Munro: Bird and tea make an unlikely, lovely combination

The Fresno BeeJune 14, 2014 

That's one long tail.

The exotic African bird perches on the edge of his tidy nest, snug between two branches, pert expression suggesting the vigilance of a night watchman on duty. His impressive tail — nearly twice the length of the rest of his body — makes a graceful arc below.

At first glance, Annette Corcoran's "Paradise Flycatcher, 2012" looks simply like a beautifully crafted ceramic piece depicting a bird in its environment.

But look closer. It's also a teapot.

The tail swoops down to connect with the slender trunk of the tree, forming a handle. A branch is the spout. One of the leaves stuck in the nest is the lid.

"Yes, you can fill it with water and pour," Corcoran says.

Not that you'd want to. These impeccable ceramic works deserve more than a place at the breakfast table.

In fact, a museum is quite a suitable place for them. You can find five of Corcoran's bird teapots in the exhibition "Fantastical Form" at the Fresno Art Museum. The show also includes ceramic works in which the artist has dispensed with the teapot idea altogether, depicting vibrantly colored birds in whimsical and intricate environments.

One thing's for sure: Corcoran has a potent imagination.

"When I get done with a group of work, I think, 'Where did that come from?' " she says. "It's almost like I'm in a dream world when I'm in the studio. I never quite know what's going to happen."

Born in 1930, the Pacific Grove artist still works almost every day in her studio — sometimes up to 12 hours. She didn't start making ceramic art until she was 45. Up till then she'd been a graphic artist. When her husband changed jobs and it was time to move, she "left all my clients in one town and moved to another." She took the opportunity to start over, enrolling in her first clay class at the community college level.

"It was like a light turned on in my head, and I never turned back," she says.

Over the next four decades, she's built a stellar reputation. Corcoran, represented by the Winfield Gallery in Carmel, has seen her work find its way into major museums, including the Museum of Fine Arts in Boston and the Philadelphia Museum of Art.

Some of the works in Fresno were part of a show at the SFMOMA Artists Gallery, a prestigious space at Fort Mason Center affiliated with the San Francisco Museum of Modern Art. The show also had a run at the Monterey Museum of Art.

The first teapot she made — a delicate blue and white work now in the collection of the Los Angeles County Museum of Art — depicted a bird. But she experimented a lot. For a while she made pumpkin teapots, then shifted to a cactus theme. By the early 1980s, however, birds had taken over.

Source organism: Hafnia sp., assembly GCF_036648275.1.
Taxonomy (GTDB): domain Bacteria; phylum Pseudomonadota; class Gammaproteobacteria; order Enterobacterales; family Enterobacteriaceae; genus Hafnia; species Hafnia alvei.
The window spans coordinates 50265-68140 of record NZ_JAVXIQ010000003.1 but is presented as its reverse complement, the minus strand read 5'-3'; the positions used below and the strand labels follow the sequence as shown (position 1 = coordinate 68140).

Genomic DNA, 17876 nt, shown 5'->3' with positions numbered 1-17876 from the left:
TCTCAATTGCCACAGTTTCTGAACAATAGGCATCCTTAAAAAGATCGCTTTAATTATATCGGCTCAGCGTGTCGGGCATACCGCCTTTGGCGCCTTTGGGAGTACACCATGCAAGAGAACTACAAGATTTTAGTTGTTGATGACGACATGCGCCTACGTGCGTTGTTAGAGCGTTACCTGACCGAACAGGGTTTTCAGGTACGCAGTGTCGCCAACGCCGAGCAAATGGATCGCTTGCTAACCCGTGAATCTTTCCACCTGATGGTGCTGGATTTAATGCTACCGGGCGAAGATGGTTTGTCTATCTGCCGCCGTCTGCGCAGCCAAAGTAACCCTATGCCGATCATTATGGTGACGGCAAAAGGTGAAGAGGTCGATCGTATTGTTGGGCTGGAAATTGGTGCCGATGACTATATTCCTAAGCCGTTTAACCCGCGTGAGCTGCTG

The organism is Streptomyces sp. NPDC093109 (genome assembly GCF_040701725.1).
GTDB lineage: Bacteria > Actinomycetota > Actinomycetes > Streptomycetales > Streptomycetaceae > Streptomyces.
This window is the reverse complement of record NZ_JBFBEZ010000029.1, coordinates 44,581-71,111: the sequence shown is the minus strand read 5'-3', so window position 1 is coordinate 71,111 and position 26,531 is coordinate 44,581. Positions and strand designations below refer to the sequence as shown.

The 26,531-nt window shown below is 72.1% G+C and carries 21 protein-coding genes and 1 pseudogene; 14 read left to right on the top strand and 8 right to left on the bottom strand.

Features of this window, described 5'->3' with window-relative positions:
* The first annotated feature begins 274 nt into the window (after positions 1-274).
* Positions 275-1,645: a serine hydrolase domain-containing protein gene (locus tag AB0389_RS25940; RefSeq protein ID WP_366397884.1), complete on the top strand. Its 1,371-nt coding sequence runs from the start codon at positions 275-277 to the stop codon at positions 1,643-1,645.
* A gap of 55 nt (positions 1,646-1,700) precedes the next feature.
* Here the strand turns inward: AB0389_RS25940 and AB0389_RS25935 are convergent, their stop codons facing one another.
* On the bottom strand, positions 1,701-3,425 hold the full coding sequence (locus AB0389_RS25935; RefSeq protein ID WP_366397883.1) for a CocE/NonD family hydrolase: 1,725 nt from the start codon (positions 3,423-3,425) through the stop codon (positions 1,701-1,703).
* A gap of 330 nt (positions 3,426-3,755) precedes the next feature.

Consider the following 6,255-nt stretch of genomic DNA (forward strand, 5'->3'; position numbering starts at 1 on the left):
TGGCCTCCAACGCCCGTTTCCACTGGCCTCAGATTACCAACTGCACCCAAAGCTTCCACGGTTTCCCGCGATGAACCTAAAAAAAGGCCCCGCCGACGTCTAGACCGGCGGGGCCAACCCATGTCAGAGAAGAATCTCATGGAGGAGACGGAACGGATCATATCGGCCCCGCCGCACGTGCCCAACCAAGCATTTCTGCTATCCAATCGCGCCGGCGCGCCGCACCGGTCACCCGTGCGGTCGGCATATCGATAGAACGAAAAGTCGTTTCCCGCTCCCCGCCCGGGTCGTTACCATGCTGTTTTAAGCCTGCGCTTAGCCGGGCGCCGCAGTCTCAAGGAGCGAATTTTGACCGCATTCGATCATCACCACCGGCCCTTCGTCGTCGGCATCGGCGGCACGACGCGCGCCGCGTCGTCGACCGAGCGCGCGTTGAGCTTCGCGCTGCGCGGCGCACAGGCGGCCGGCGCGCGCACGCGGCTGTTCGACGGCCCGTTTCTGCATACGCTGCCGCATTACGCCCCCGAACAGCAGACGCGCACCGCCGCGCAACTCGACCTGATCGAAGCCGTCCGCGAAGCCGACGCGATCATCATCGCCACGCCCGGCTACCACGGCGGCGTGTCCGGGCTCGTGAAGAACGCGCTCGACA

Her first "all bird" show, in 1982 at the Dorothy Weiss Gallery in San Francisco, cemented her signature theme.

It's an extension of a lifelong fascination ever since her childhood in Southern California.

"I used to watch birds as a kid," she says. "I was a great reader, and to get away from my brothers, I would go sit in our huge fig tree out in the backyard, with my book, and the birds were always there eating the figs."

Early in her career she concentrated on birds that were outside her studio window. But she gradually moved toward depicting birds from other parts of the world, particularly ones with vibrant colors. The teapot birds in the Fresno show all depict African birds. Corcoran, an enthusiastic world traveler, recently returned from a trip there.

While at first glance her style seems extremely realistic, in small ways she takes artistic license when it comes to many of her birds: using slightly different colors, for example, or designs on a wing that you wouldn't find in real life. The effect is subtle, but it gives a heightened sense to her depictions.

She usually works on between five and 10 pieces at a time. The laborious process includes molding the work in clay, figuring out a plan for painting it, and repeated firings in one of her three kilns heated to about 2,000 degrees as part of the glazing process. A typical teapot takes about three months, start to finish.

Yet for all of Corcoran's meticulous process and attention to detail, what sets her works apart is a feeling of liveliness and spontaneity. Birds are attentive and forever vigilant creatures, and while these are forever frozen in a moment, the artist manages to convey a sense that they are about to hop or fly away.

Indeed, as I stand looking the "Paradise Flycatcher" teapot, part of me waits for that impressively long tail to follow its owner as he darts into the sky.

 


IF YOU GO

Annette Corcoran's "Fantastical Form," 11 a.m.-5 p.m. Thursdays-Sundays through Aug. 24, Fresno Art Museum, 2233 N. First St. www.fresnoartmuseum.org, (559) 441-4221. $5. (Note: Museum is closed Sunday, June 15, because of Men Who Cook event.)

 

The columnist can be reached at (559) 441-6373, dmunro@fresnobee.com or @donaldbeearts on Twitter. Read his blog at www.fresnobeehive.com.

The Fresno Bee is pleased to provide this opportunity to share information, experiences and observations about what's in the news. Some of the comments may be reprinted elsewhere in the site or in the newspaper. We encourage lively, open debate on the issues of the day, and ask that you refrain from profanity, hate speech, personal comments and remarks that are off point. Thank you for taking the time to offer your thoughts.

Commenting FAQs | Terms of Service